BMW chose production head Harald Krueger to take over as chief executive officer next year as the world’s biggest maker of luxury cars opts for youth amid far-reaching changes in the car industry.
Krueger, 49, will become the youngest CEO of a major carmaker when he succeeds Norbert Reithofer after BMW’s annual meeting in May. Reithofer, 58, whose term was set to end in 2016, will become supervisory board chairman following the meeting, Munich-based BMW said today. “The automotive industry is undergoing a fundamental shift,” Chairman Joachim Milberg said in the statement. To continue as the No. 1 luxury-vehicle maker and help shape the future of the car, “we have to hand over responsibility to the next generation at an appropriate time.”
Krueger will be directing BMW’s response to challenges by Audi and Mercedes-Benz for the top spot in luxury-auto sales as well as broader industry changes such as self-driving cars. “I’m delighted BMW deals with this issue at an early stage,” said Arndt Ellinghorst, a London-based analyst at Evercore ISI. “This takes out speculation and creates clarity.”
Krueger was being groomed for the top job after being rotated through key parts of the company, including stints running personnel and overseeing the Mini and Rolls-Royce brands. His appointment as production chief was a clear sign that he was a top candidate to succeed Reithofer, who headed manufacturing before his appointment as CEO.
Reithofer, already the youngest CEO of a German car manufacturer, has led Bayerische Motoren Werke AG to record sales and earnings since taking the top post in 2006. He will succeed Milberg, 71, as head of the supervisory board, which in Germany has an oversight role above top management.
Mercedes narrowed BMW’s lead in the US in November, and Volkswagen, the world’s second-biggest carmaker, said that it’s hiring BMW’s development chief, Herbert Diess, to run the VW car brand. Diess will be replaced by Klaus Froehlich, 54, with immediate effect. Froehlich was previously in charge of small and mid-sized vehicles.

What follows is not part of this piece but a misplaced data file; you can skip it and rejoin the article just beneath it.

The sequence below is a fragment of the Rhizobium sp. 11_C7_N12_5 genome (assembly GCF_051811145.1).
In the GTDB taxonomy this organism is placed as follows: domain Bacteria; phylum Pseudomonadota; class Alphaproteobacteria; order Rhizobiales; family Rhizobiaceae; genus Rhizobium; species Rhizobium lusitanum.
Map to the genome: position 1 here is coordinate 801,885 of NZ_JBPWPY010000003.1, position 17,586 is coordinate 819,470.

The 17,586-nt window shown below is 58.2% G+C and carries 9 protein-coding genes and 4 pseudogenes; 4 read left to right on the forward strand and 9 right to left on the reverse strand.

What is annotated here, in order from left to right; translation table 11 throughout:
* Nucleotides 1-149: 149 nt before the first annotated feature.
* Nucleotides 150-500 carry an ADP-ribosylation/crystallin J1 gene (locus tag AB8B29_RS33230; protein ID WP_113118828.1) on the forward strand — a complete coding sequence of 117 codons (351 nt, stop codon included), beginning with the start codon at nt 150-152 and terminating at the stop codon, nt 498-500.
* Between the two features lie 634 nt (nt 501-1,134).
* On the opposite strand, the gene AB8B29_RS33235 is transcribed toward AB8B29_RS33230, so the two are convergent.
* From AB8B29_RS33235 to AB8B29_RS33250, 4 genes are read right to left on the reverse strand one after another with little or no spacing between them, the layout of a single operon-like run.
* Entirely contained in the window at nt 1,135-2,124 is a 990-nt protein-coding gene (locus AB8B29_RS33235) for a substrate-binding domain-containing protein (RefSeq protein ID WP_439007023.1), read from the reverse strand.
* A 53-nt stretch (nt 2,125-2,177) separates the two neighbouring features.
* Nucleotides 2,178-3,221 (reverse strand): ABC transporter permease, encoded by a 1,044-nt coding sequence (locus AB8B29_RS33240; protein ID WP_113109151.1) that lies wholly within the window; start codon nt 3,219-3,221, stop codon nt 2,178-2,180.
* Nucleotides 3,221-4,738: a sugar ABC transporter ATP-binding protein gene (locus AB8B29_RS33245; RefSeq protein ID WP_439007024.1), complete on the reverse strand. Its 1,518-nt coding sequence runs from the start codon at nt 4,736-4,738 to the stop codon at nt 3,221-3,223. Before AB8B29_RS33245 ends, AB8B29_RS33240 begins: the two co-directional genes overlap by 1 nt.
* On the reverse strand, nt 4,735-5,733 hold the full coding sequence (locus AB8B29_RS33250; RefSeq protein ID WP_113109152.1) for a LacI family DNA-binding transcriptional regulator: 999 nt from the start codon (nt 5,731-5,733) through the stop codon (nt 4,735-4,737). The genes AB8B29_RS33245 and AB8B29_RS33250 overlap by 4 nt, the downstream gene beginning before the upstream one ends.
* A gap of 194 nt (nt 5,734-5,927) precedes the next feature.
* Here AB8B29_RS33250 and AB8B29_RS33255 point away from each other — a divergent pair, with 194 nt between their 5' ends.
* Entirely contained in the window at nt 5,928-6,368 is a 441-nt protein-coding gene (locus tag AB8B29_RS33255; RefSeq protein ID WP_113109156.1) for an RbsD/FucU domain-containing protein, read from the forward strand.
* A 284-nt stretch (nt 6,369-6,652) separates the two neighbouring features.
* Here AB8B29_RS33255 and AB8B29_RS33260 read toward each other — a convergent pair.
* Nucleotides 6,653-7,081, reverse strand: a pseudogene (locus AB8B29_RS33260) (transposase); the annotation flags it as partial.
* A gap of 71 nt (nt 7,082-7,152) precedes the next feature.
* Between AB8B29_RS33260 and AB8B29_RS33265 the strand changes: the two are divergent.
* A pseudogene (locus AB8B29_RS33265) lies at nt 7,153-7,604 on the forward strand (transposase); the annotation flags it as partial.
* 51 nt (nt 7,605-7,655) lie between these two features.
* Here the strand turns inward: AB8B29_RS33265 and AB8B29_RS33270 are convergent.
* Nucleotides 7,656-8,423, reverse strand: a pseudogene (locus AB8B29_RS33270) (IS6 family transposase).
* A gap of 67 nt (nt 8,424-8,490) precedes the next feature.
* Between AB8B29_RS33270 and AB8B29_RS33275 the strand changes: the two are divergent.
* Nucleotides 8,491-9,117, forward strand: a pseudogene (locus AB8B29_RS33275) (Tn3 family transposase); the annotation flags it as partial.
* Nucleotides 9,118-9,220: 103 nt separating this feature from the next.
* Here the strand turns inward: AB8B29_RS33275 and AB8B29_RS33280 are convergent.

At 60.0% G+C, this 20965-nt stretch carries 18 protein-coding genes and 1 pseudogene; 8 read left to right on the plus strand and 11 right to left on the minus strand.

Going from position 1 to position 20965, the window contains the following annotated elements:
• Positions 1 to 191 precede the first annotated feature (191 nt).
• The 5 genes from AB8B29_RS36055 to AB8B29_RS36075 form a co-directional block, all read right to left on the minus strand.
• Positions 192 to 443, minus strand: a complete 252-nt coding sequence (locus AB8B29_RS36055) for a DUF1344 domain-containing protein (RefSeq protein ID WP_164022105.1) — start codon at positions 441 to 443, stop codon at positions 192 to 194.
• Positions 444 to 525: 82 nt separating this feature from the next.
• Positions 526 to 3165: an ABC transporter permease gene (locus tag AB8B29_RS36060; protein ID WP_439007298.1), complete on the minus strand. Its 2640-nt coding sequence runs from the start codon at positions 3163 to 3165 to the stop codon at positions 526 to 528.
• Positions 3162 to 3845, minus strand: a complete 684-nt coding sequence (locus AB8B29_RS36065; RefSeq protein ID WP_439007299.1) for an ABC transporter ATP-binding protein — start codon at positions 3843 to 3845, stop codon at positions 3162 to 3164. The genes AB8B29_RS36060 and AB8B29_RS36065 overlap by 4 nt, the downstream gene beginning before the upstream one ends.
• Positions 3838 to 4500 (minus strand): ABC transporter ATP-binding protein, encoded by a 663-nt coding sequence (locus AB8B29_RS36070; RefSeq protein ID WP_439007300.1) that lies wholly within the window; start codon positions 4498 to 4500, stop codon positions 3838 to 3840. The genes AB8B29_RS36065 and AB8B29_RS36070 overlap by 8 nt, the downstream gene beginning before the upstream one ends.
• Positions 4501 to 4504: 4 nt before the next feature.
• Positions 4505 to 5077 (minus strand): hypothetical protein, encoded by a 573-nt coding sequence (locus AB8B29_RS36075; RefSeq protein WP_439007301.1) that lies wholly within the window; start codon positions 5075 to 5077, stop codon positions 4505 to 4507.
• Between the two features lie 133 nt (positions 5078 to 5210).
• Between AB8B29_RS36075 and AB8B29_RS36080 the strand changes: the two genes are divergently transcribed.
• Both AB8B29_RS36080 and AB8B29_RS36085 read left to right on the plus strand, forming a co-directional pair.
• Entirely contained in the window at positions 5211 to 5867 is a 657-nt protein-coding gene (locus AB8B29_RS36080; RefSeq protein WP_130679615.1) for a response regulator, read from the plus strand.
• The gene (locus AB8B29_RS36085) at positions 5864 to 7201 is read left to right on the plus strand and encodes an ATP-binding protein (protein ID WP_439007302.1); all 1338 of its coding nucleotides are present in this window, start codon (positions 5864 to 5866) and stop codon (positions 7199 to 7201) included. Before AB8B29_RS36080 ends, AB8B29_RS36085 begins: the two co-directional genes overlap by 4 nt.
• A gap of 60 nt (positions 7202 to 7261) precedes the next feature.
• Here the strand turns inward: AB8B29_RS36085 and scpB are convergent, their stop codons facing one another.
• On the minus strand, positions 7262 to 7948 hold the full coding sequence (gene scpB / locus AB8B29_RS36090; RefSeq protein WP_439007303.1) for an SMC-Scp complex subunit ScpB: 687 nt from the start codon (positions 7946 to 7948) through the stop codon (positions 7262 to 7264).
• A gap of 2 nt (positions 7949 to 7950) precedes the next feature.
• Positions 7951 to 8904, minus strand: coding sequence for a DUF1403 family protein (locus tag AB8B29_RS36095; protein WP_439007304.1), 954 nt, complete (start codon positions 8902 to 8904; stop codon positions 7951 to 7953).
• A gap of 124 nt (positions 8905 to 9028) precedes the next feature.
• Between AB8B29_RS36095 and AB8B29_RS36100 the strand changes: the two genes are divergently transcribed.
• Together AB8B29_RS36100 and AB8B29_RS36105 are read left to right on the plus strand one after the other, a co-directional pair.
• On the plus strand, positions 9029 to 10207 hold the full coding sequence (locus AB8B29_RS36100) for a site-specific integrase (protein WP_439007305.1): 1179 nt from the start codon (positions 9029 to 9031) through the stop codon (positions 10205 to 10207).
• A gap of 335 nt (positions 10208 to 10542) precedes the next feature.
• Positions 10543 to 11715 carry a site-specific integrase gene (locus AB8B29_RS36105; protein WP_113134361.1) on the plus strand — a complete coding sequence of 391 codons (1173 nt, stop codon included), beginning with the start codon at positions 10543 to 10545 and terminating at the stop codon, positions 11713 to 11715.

The industry is also dealing with a shift to Asia from Europe as the leading region for sales growth while confronting increasingly strict emissions rules. BMW has introduced the i3 electric auto and the i8 hybrid sports car in the past year, and Krueger outlined a project a week ago to develop hybrid versions of all BMW’s standard models.
As CEO, Krueger will be younger than industry counterparts such as Mary Barra, 52, at General Motors; Mark Fields, 53, at Ford; and Carlos Ghosn, 60, who runs French carmaker Renault and Japanese partner Nissan.
“We have taken the first steps for a generational change, which combines the need for continuity and experience with the creative energy of the younger generation,” said Stefan Quandt, deputy supervisory board chairman and a member of the billionaire family that controls about 47% of BMW’s voting stock. “This combination will be a decisive factor for the future success of the BMW group.”